• All temporary changes to SMFs or PRs throughout this period should be clearly documented on internal records, including in Statements of Responsibilities (SoRs) and Responsibilities Maps (where appropriate). These records will need to be available to the FCA and/or PRA on request.

Furloughing staff

  • Both statements confirm that furloughed SMs will retain their approved status during their temporary absence and will not need to seek re-approval.
  • Certain ‘required’ functions (such as Compliance Oversight and MLRO) and/or ‘mandatory’ functions (such as the CEO, CFO and Chair of the Governing Body for CRR and SII firms) should only be furloughed “as a last resort”. Firms must arrange cover for those SMFs during the individual’s absence.
  • Firms have greater flexibility in furloughing SMs whose function are not mandatory. However, in the Joint Statement, dual regulated firms are cautioned to think carefully about the implications of furloughing non-mandatory SMFs (such as SMFs responsible for business continuity). Solo-regulated firms should also consider the implications of furloughing key senior staff.

Notification requirements during this period

All firms

  • All firms should update the FCA (and, where relevant, the PRA) by email or by telephone where:
    • unapproved individuals are acting as SMFs under the ‘12-week rule’; and/or
    • SMs have been furloughed.

Firms are not required to submit Forms C, D or J in connection with these temporary absences.

Solo-regulated firms

  • Solo-regulated firms will not be required to submit an updated SoR for approved SMs if a temporary change is made to their responsibilities. However, solo-regulated firms will still need to notify the FCA of the detail of any changes (by email or by telephone) that would normally be included in updated SoRs.

Dual-regulated firms

  • Dual-regulated firms are still required to update and submit SoRs if there are significant changesas soon as reasonably practical”. It is acknowledged in that this may take longer than usual due to current operational challenges.

No change to the obligation to certify staff as fit and proper

  • Dual-regulated firms should take reasonable steps to complete annual certifications due to expire during this period. What might constitute reasonable steps may be altered given the current situation, and certification policies and procedures may need to be adapted.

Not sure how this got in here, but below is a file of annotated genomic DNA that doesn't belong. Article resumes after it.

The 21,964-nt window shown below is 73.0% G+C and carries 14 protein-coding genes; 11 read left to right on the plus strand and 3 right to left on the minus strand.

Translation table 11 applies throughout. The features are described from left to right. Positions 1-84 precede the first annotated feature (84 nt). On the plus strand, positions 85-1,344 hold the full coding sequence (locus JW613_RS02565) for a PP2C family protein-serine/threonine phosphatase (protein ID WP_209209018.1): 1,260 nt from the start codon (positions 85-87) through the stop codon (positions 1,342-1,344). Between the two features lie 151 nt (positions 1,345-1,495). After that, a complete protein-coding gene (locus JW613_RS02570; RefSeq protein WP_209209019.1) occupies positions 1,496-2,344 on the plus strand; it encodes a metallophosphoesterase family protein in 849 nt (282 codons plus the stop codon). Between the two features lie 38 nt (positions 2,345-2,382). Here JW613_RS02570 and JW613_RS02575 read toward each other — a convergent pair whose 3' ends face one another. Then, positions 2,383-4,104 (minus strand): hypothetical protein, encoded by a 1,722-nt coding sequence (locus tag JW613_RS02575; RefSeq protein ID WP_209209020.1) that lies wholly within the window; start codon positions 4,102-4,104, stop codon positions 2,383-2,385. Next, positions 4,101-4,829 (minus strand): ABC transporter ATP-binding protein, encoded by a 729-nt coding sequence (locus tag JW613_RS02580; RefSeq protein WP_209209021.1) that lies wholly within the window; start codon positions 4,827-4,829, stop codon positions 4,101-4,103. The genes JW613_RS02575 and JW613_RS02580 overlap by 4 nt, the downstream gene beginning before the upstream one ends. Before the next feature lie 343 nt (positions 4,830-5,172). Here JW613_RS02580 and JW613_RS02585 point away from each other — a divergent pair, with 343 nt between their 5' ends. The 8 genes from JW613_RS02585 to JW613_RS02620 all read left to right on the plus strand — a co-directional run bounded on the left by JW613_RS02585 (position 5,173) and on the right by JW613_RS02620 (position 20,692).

• While not specifically addressed in the FCA Statement, in the absence of any new regulatory guidance, the FCA’s expectation appears to be that solo-regulated firms should also take reasonable steps to continue with annual certifications during this period.

Our blog post on the PRA and FCA’s guidance on key workers in financial services is available here, and our general briefing on COVID-19 – Key Issues for Employers is available here.

 

Clive Cunningham
Clive Cunningham
Partner, London
+44 20 7466 2278
Mark Staley
Mark Staley
Senior Associate, London
+44 20 7466 7621
Patricia Horton
Patricia Horton
Professional Support Lawyer, London
+44 20 7466 2789
Emma Reid
Emma Reid
Associate, London
+44 20 7466 2633

FCA highlights its areas of concern in financial services markets in Sector Views 2020

On 18 February, the FCA published its Sector Views for 2020.  Described as its view of how the markets it regulates are performing, this “performance” is inevitably framed by its role as the UK’s conduct regulator.  Sector Views also looks at how the financial environment is changing, through a range of different lenses – the FCA’s objectives, macroeconomics, the political environment, and societal and technological developments. Continue reading